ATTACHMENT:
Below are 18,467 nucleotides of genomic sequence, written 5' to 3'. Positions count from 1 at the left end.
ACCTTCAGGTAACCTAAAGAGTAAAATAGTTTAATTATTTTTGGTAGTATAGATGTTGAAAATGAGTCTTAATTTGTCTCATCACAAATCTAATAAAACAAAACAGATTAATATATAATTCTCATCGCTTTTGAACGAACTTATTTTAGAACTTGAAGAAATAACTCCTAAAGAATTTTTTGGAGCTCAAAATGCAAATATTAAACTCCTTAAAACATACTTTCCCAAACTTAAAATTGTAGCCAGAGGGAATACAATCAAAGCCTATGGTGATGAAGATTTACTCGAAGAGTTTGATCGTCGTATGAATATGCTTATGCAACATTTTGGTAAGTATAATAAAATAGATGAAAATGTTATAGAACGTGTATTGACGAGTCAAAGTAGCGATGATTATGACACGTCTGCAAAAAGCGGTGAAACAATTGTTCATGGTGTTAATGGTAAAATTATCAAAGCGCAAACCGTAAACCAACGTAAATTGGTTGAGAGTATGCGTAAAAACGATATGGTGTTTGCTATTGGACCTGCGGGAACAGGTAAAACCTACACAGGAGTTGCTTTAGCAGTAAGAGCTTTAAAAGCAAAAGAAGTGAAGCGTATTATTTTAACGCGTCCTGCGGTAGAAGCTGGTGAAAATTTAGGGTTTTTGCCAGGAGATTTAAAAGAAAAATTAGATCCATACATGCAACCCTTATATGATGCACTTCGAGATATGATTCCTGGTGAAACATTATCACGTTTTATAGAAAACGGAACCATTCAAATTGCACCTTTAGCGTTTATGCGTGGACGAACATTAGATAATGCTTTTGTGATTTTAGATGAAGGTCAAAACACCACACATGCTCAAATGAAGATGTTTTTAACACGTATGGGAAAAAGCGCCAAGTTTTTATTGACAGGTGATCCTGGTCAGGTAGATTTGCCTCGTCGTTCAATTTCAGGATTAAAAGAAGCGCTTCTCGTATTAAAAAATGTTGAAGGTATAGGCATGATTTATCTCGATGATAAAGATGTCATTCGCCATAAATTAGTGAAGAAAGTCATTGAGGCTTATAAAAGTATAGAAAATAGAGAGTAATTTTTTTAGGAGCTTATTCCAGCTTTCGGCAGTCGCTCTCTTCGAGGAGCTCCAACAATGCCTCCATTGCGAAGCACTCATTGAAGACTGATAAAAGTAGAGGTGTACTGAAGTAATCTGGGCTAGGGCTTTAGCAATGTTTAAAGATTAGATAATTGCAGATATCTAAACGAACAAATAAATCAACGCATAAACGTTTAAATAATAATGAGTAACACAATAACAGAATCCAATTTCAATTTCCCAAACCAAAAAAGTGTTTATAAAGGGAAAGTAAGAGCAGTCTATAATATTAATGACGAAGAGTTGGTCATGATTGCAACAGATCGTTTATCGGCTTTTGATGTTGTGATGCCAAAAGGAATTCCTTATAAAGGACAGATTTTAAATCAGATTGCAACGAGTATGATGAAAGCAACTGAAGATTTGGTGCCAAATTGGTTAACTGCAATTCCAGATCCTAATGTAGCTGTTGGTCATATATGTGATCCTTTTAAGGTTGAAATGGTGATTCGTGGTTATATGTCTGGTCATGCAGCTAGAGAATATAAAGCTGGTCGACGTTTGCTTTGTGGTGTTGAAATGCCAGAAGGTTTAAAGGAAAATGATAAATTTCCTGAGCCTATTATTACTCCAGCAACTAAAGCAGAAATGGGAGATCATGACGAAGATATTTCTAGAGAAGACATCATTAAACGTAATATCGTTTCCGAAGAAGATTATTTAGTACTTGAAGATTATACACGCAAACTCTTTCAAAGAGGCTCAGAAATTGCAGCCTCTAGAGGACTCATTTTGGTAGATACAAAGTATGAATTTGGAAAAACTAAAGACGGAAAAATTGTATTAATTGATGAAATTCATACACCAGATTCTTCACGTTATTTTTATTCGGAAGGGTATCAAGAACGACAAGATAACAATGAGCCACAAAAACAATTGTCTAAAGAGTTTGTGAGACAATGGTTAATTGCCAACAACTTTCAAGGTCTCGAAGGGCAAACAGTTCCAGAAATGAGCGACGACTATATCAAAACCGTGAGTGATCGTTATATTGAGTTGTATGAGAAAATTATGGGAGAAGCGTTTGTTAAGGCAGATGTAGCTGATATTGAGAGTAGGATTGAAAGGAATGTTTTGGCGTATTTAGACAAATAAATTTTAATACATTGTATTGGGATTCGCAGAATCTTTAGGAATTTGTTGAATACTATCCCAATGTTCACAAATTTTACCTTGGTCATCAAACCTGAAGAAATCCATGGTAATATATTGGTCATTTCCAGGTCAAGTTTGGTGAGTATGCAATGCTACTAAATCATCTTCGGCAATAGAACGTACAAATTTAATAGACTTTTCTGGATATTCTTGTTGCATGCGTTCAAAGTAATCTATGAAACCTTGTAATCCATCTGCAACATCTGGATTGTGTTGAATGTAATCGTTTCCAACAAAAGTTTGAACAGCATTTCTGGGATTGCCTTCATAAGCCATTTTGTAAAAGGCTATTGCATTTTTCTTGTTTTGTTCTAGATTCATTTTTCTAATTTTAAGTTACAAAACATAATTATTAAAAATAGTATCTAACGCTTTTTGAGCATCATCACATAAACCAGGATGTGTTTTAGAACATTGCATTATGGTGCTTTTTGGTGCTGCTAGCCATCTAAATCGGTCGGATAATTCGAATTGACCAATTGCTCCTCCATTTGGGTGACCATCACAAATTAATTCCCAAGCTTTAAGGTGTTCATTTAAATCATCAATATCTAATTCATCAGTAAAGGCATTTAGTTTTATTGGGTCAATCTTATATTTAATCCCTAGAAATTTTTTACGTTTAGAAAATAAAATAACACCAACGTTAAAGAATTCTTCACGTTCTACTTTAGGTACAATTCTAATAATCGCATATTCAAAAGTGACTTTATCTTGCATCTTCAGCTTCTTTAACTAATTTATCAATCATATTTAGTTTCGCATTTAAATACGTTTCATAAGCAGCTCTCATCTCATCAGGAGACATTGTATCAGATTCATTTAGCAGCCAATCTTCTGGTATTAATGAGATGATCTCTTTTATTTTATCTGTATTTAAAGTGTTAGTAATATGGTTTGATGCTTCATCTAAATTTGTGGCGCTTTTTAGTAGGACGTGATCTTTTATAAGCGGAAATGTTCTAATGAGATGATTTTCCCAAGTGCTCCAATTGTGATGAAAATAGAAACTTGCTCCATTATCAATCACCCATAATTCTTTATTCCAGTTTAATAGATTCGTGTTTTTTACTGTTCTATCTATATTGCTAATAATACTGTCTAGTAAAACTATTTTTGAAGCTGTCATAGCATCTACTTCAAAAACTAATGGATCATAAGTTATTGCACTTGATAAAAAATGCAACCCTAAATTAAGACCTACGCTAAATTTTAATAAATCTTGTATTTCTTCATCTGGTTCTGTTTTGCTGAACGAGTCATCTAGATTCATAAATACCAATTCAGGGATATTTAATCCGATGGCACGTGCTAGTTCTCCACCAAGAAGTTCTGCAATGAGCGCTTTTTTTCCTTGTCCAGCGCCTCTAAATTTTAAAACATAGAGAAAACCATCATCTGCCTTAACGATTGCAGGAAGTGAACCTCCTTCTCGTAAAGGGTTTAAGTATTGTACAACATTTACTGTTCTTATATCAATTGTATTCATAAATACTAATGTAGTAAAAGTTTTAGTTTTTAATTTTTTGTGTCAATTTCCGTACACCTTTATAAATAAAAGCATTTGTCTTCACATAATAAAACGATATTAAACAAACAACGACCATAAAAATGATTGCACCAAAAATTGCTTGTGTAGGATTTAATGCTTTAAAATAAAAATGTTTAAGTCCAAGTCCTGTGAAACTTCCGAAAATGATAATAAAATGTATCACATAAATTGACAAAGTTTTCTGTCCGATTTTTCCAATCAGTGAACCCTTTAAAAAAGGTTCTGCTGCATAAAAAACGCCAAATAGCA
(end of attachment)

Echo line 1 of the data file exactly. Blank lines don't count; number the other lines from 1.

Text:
Below are 18,467 nucleotides of genomic sequence, written 5' to 3'. Positions count from 1 at the left end.